I would also fork out for some 1.25 oz tyvek from Quest outfitters and make a bivy sack for some extra water protection. You can glue tyvek so its not that bad. Maybe go to walmart and get some $1.50 a yard netting and you could glue that into your MYOG bivy sack for some bug protection. The one I made weighed 7 oz.
In the future a MYOG hammock is very easy and cheap if you want to try that out. Just go to walmart and shop the $1.50 fabric section. Get some 1.6 oz or 1.9 oz ripstop and build a gathered end hammock. Last one I built cost like $18 with straps. An 8×10 tarp is a good size for hammocking.
My local walmart right now has 1.9 oz digital camo ripstop which is cool. Just made a shorty and a long.
Also picked up enough green noseeum there to do a bug net.
There are some hammock instructions over at Risk's ultralight camping page.Oct 18, 2010 at 1:14 pm #1655676
Troy AmmonsBPL Member
Forget the wendys spoon and buy something like a light my fire spork. A lot tougher. I think they sell them at walmart for about $3.
Might want to carry a few trioxaine tablets in case you run out of alcohol. They are light.
I would carry something more reliable than a book of matches
as a fire backup. Maybe get a steel and striker or carry a spare lighter and some waterproof matches. 3 reliable ways to start fire is good IMO.
If you want a real knife anytime a Mora is really nice with a 4" fixed blade and weighs 4 oz. They go on eby for about $12. I like the carbon steel models. They hold and edge really well. The becker necker is also a good knife.
I would add a few more emergency items.
One is definitely (for me) an emergency blanket. They are cheap light and at least of your bag gets wet you will have something. Can also use it inside your bag for a vapor barrier etc.
Below is that I carry for emer stuff.
Every day I carry a small altoids can filled with the items shown and listed and and keyring. Just that gives me 3 ways to start fire. Also carry a lighter so I guess that's 4.
Must be that time I ran out of matches and my lighter died.
Pic of the can and my keyring.
The short stubby cord is tinder a 6 braid hemp soaked in salt peter.
The tiny waterproof alum container is a pill container from CVS.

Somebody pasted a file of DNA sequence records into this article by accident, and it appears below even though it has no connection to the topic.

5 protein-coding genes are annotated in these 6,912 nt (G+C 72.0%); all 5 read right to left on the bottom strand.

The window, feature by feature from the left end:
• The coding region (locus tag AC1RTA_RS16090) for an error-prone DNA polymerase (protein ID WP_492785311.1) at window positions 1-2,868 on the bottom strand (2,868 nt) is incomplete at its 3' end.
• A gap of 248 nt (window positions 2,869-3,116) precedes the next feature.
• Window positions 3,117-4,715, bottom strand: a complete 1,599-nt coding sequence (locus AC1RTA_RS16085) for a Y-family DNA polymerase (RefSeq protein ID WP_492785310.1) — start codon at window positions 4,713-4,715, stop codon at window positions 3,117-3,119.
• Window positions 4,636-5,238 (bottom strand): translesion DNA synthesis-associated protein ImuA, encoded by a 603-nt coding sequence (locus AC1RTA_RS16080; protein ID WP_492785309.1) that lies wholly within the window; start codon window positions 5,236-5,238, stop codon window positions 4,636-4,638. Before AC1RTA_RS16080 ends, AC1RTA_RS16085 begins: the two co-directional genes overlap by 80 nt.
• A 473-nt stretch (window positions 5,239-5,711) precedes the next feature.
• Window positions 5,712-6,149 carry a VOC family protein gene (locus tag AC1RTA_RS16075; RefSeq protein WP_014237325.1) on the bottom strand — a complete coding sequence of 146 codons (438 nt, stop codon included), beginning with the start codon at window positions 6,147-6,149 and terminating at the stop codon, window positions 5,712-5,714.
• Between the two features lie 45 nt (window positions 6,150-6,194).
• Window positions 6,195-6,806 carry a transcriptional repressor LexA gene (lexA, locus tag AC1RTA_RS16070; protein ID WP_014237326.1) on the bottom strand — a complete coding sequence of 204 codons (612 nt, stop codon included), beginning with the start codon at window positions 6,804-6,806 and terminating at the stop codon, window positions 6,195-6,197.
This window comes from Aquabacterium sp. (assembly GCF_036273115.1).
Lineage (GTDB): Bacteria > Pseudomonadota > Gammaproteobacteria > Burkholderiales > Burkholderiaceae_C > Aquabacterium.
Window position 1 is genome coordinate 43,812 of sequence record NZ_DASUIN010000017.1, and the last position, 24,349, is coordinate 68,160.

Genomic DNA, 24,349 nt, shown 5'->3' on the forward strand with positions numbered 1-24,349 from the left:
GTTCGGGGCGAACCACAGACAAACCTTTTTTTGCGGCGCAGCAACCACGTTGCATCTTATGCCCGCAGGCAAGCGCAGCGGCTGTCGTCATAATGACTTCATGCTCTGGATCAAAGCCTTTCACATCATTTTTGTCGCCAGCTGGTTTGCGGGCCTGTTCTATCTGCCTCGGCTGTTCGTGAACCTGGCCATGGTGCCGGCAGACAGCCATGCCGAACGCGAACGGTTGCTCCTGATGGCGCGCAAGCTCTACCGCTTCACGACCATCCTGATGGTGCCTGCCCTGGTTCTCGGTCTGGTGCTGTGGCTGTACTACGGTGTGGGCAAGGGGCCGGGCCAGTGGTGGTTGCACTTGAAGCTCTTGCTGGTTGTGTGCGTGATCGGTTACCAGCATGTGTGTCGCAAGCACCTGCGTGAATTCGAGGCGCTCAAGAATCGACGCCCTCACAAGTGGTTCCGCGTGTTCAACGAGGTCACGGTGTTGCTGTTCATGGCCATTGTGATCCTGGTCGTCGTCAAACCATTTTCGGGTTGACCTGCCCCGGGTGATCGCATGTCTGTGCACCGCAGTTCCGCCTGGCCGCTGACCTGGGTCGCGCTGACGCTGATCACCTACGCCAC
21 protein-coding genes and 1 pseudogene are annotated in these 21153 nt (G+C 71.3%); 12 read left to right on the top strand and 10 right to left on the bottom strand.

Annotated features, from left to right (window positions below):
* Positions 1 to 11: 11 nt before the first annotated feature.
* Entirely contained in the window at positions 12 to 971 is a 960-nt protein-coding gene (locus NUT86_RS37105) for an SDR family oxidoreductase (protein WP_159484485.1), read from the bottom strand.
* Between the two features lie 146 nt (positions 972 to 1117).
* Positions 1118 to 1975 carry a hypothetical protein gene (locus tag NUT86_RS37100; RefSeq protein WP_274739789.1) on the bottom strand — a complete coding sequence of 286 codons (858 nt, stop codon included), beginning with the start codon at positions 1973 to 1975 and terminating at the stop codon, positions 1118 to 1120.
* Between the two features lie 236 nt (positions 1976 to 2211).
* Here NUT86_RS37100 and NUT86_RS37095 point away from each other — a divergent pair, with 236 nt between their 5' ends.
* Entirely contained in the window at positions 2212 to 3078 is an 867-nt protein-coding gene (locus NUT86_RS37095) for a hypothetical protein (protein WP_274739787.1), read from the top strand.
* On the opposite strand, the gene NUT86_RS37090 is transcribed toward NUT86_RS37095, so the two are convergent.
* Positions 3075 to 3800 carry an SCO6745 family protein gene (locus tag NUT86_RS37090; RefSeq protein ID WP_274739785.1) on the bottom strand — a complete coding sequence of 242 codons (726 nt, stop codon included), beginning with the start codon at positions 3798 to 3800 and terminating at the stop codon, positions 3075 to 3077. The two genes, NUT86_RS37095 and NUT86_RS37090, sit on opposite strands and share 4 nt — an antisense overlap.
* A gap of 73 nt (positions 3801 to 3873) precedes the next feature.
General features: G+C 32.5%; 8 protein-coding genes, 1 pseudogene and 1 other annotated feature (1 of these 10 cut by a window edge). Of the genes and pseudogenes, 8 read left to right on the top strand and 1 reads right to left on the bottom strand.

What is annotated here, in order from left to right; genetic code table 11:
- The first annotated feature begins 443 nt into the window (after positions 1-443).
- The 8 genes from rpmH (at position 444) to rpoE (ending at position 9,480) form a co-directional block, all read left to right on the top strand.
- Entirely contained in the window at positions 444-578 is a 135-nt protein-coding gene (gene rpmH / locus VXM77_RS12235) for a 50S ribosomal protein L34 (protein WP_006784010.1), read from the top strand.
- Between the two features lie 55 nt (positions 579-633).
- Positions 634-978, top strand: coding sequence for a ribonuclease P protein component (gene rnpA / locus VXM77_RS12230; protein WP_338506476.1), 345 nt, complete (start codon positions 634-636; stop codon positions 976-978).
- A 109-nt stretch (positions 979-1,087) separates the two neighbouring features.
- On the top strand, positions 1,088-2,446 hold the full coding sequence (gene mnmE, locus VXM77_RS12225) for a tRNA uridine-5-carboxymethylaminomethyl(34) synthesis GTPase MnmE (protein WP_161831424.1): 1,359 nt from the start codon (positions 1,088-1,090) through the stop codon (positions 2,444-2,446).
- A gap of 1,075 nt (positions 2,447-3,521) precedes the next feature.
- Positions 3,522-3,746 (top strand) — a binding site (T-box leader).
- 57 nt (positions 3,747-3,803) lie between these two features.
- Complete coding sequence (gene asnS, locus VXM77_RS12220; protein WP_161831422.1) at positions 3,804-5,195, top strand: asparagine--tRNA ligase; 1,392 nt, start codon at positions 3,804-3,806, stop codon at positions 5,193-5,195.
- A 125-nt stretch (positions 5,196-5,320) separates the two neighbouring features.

List of whats in it and the extra stuff I carry besides. This is just emer and medical. A lot of it is overkill, but it might give you some ideas.
The altoids tin and key ring are always in my pocket so I am carrying 6 oz in a pack with this setup.
In small altoids can 1.3 oz
1 micro pack antibiotic
2 water tablets
16' of spiderwire cord
Length of SS wire
Brunton button compass
2 fish hooks
1 xacto blade
2 Suture strip band aids
5 wp matches
1 micro mag glass
1 length of tinder cord
Key ring 2.2 oz
Small wp container wrapped w/ gorilla tape
steel flint and striker
GI can opener
swiss army micro knife
Rest of the survival kit 3.8 oz
(5.4 oz with 50' of Kelty triptease)
8 water tablets
2 pc wp paper
50' Kelty triptease
Extra fire tinder
MEDICAL 2 oz
1 micro tube krazy glue
2 Suture strip bandaids
2 regular bandaids
3×4 non adhesive pad
Xtra pack antibioticOct 20, 2010 at 1:12 am #1656202
A milsurp poncho tarp weighs about the same as the blue wal-mart tarp and is a possibility for those not expecting much rain. I hear the swiss ones are good and have seen 3 packs for <$12 online.
Of course, if you use a poncho tarp and expect heavy rain then you need a bivy of some sort. I've used a driducks poncho with a cord tied around one end with some success here (the Academy here as them in stock for right around $10 now). I never had it out in a real deluge but it worked well enough for the more normal rain showers. Just remember there's no bathtub floor so site selection is of even greater importance than when using such a poncho/bivy. Pics can be found on JRB's website but I think they modify it more than I did. I just ran some #18 masons line (makes excellent guy lines too!)through one of the bottom seams. I didn't even use cord locks – I just scrunched it up and wrapped the loose ends around it to make a foot box and tucked one side under my sleeping pad to hold it in place. It does help if you tie something on the ends to keep the cord from working its way out of the poncho.
Golite Jams and Peaks can regularly be found in Gear Swap and on Gear Trade for around $80 as well.
I've often wondered if the large knitting needles at Wal-Mart would work as well as the blue Easton stakes.
Also check out the Ranger Rick Digests. That guy must be a master scrounger!Oct 20, 2010 at 2:28 am #1656208
John S.BPL Member
Master scrounger…lol. I had the same thought about the knitting needles at Walmart, but never tried them.May 6, 2011 at 11:53 pm #1734097
@5150broncoLocale: Bay Area, Ca.
There is so much great information here and links to more. Fantastic. Thanks guys!